It shouldn’t be a surprise and I’m with Stuart here. In addition to investing in the online experience, there are solutions that start to connect online and in-store that warrant investments from some retailers such as endless aisles or checkout-less shopping similar to Amazon Go. To leverage much of the infrastructure already in place, building the synergy amongst channels is going to be the best bet for legacy players.

James Tenser
BrainTrust
I guess it’s time to declare online grocery shopping will be an overnight success in 2023 — and after only 26 years! Sarcasm aside, we’ve seen forecasts like this many times before. I’m guilty myself of predicting a five-year path to mass penetration as far back as 1998. Sure lots of shoppers will honestly report that they have used an online grocery order service at least once or twice, but that’s a long way from a pervasive behavioral shift. Let’s do some simple math: If 70 percent of shoppers shift 10 percent of their grocery shopping spending to online ordering, that works out to about 7 percent of wallets overall. Grocery sales represent a huge denominator in that fraction, so the volume ($100 billion estimated in the Nielsen/FMI report) is significant. But supermarkets still need to cater to the remaining 93 percent of purchases with excellence. Retailers get that they need to serve shoppers all the ways they want to be served, and many are investing in online ordering platforms for delivery and/or click and… Read more »
Gene Detroyer
BrainTrust

Mother: “I have nothing in the kitchen, I have to go to the grocery store.”

Daughter: “Mom, save time, order online. That’s all I do.”

Mother: “But, its so difficult.”

Daughter: “It really isn’t. It will save time and it is so convenient.”

Mother: “OK, but you will help me?”

Later:
Mother to daughter: “That was easy and so convenient. And it saved me so much time! I don’t even need to go to the grocery store.”

Shep Hyken
BrainTrust

The consumer is finding out how easy and convenient it is to order online. There is much data out there that is showing the trends. These aren’t assumptions. They are hard facts. The retailer must adapt. Some are going to do it better than others, and they will have a head start, if not disrupt a competitor. So don’t sit on the sidelines and be a passive observer. Attend conferences, sign up for webinars and read the reports. There’s plenty of knowledge to give a retailer the information needed to keep up and even get ahead.

TJ Zlotnitsky
Guest

It is clear to anyone willing to accept reality that the move towards an omnichannel grocery world is going to accelerate. Grocers who don’t act proactively and mindfully to position themselves to compete in this new reality, will not survive this.

One acute challenge many grocers may be overlooking or underestimating when it comes to integrating online and offline forecasting and merging in-store shelf and online inventory capabilities, has to do with being able to execute against those objectives with Direct Store Delivered (DSD) merchandise. Virtually no retailers today have the right capabilities in place to overcome this challenge.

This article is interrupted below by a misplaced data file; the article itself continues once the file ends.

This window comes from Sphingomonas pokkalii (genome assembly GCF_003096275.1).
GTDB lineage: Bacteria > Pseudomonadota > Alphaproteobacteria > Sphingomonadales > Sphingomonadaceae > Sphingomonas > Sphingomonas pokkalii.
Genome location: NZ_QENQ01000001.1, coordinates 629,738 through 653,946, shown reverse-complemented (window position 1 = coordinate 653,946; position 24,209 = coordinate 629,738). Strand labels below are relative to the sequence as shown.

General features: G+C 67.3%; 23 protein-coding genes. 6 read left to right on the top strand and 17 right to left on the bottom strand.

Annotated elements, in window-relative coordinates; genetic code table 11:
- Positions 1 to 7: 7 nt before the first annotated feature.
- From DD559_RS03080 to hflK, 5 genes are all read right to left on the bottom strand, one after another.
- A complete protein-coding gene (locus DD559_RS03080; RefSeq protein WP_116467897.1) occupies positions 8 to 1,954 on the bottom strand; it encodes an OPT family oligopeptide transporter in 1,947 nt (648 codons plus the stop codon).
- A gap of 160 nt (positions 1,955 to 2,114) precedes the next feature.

With DSD representing a quarter of the sales and half the profits at grocery, any go-forward strategy that doesn’t factor in the idiosyncrasies of DSD and solve for them is doomed to failure.

Cate Trotter
BrainTrust

The big question is how many of those who shop online for groceries are doing it exclusively? While a lot may have bought or are buying their groceries online, it’s wrong to read this as meaning that they’re not still buying in-store. With that in mind, I think retail needs to be mindful of the adoption rate and be preparing for it, but also not to shift all focus away from the in-store experience. The best option is to invest in solutions that span both online and in-store to reflect how most people are shopping. Online grocery shopping is going to keep growing, but I’m more interested in figures that show the overall shift of an individual’s grocery spend to online, rather than just new adopters.

Doug Garnett
BrainTrust
Doug Garnett
President, Protonik
1 year 7 months ago

Let’s reset what FMI likely found — because they have put words into consumers mouths as they interpret the research.

“Groceries” is used by them to imply “all groceries.” The research should say “some grocery items.” So all their research shows is that some things are being bought online.

That makes their conclusion crazy: “…a large majority of shoppers will bypass stores to place orders in as few as five years.”

In other words, FMI’s conclusions are based on a massive leap of faith not even pointed at by the research.

Here’s what we SHOULD expect. Some people will avoid stores. Based on other digital/online history, likely 10% to 30% (at most). A very large majority will buy a few grocery items online (80%?).

What should groceries do? Proceed at a reasonable pace and look with skepticism at the data — to find those steps that have big payback for the grocer rather than merely big payback for the vendor selling services or tech.

Cristian Grossmann
Guest